On Tuesday morning, an environmental group filed emergency legal action in an effort to block the restarting of a nuclear reactor at a New York State power plant, where the group alleges that infrastructure failings have not been sufficiently investigated.
In a petition filed with the US Nuclear Regulatory Committee (NRC), Friends of the Earth called on the regulator to delay the restart of the Unit 2 reactor at the Indian Point nuclear plant — which sits on the Hudson river 26 miles north of New York City — until investigators determine what caused more than a quarter of the bolts that hold together part of the reactor's cooling system to become cracked, degraded, or go missing.
"The regulator's response so far to this safety failure is to allow Entergy [the company that operates Indian Point]... free rein to decide whether and to what extent it should analyze the cause of the failure, and to determine when, in Entergy's opinion, the plant is safe to restart," states the Friends of the Earth petition, which also calls for the power plants other reactor to be shut down for inspection.
Entergy could not be immediately reached for comment.
This April, when fuel was drained from the Unit 2 reactor, the NRC instructed Entergy to check for damage by running ultrasonic waves through the steel bolts that hold together metal plates, which in turn channel cooling water through the nuclear fuel assemblies. Since the 1980s nuclear plant operators and regulators have been aware of a tendency for wear in these bolts, know as baffle bolts.
But what the inspectors found at Indian Point, the NRC said, was unprecedented.
Of the 832 two-inch long bolts that help secure reactor cooling systems, 227 were found to be degraded, which could mean they were cracked or showing early signs of cracking.
"It's not that uncommon for plant operators to find degraded bolts when they do these inspections, but Indian Point had the highest number we've seen to date," said NRC spokesperson Neal Sheehan.
Further, two bolt heads were found to be missing. The NRC believes the small metal pieces may have fallen into the reactor, where it says it is unlikely but possible that they could cause damage to a nuclear fuel rod.
Following the discovery of the degradation, Entergy said that it intended to replace all the damaged bolts. The NRC confirmed that the 227 bolts, plus an additional 50, have now been replaced, that the company is working to retrieve the bolt caps, and that it will run a risk assessment if they cannot be fished from the reactor.
Entergy has pointed to this as they system of checks working as it's supposed to.
"Safety is always our first priority, and the hundreds of inspections performed over the last few weeks demonstrate these programs work as designed," said Larry Coyle, who heads the Indian Point plant, in a late March statement announcing that the bolts would be replaced.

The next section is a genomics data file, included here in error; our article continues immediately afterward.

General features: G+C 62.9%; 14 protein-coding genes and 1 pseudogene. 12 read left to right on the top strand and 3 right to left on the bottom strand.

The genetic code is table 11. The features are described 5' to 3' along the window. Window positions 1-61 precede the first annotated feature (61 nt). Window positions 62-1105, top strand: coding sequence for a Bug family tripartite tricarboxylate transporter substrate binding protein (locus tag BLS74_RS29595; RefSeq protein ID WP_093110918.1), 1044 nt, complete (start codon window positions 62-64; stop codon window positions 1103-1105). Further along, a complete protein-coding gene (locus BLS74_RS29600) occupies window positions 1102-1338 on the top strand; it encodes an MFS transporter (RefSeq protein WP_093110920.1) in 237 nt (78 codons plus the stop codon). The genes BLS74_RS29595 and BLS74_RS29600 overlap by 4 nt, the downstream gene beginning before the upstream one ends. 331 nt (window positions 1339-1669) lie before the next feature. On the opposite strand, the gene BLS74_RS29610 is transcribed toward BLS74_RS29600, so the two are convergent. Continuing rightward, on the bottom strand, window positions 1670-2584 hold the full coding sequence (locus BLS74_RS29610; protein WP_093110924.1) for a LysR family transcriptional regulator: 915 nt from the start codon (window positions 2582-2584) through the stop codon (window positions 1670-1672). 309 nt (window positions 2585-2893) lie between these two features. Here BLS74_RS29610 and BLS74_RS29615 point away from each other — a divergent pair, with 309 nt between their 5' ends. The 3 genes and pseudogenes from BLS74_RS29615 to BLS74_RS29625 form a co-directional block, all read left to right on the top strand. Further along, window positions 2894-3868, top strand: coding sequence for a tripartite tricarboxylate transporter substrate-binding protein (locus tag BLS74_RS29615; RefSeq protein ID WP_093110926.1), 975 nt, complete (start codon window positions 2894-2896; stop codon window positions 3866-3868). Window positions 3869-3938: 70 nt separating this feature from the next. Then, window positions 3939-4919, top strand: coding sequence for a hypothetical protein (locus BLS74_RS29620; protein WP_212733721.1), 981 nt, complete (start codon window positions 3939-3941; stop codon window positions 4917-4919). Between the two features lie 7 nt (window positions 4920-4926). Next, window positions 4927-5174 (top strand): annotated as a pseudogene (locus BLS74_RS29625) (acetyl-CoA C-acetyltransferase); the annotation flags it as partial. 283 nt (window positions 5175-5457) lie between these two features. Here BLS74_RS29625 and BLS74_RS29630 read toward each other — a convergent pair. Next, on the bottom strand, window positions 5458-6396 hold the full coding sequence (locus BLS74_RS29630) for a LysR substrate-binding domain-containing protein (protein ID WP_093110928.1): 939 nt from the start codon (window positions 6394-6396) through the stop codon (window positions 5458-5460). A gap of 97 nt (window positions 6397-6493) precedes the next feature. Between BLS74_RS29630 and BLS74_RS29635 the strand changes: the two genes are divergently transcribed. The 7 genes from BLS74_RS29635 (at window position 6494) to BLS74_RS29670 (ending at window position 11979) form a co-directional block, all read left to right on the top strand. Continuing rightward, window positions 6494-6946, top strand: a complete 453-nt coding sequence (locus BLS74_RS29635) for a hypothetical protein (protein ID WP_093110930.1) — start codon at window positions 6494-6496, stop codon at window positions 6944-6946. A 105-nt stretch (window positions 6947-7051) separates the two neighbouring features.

Friends of the Earth, however, sees the replacement of the bolts as insufficient without more information about why so many were degraded, and suggested that the company may be rushing the process in order to profit from high summer energy prices.
"The race to get this reactor backup is not about fixing it, it's about assuring Entergy profits," said Damon Moglen of Friends of the Earth. "They're really putting profits before public safety here."
Sheehan rejected the idea that the measures in place were insufficient to assure the plant's safety and said the NRC has had three full-time inspectors at Indian Point supervising the examination and replacement of the missing bolts. He also said the agency will review all of Entergy's explanations of how so many bolts were damaged and what happened to the missing bolt heads prior to the reactor being restarted.
"Before the plant comes back online we expect the company to have all of these kinds of answers," said Sheehan. "What concerns us is that they do a very thorough analysis and that independently we can verify that it meets all the requirements."
Indian Point is an important source of energy for New York City, but has also been plagued with problems both large and small since its opening over 40 years ago. Most recently, in February, the plant leaked radioactive material into nearby groundwater in what New York Gov. Andrew Cuomo called "alarming levels."
Cuomo has long been pushing to have the plant shut down at the end of its current license, but only federal regulators have power over nuclear power plants.
Although it is reviewed by the NRC, Entergy conducts the testing that determines whether the plant is ready to come back online. And Moglen expressed concern about the NRC's oversight, citing a 2008 comment made by then-White House candidate Barack Obama.
"The NRC is... a moribund agency that needs to be revamped and has become captive of the industries that it regulates," said Obama. "I think that is a problem."
The NRC will have 30 days to rule on Friends of the Earth's petition, which asks the agency to independently "study the cause of the [bolt] failures," and "not permit restart of Unit 2 until it is satisfied that the unit can operate safely."
Sheehan, who was interviewed before Friends of the Earth filed its petition, stressed that the NRC is closely watching what's happening at Indian Point. But could not comment on when the reactor would be up and running.
"We can't get into exactly when the plant may return to service," he said. "All I can tell you is that they are now done with the bolt replacement, they have some other activities they have to do, and we await the analysis."
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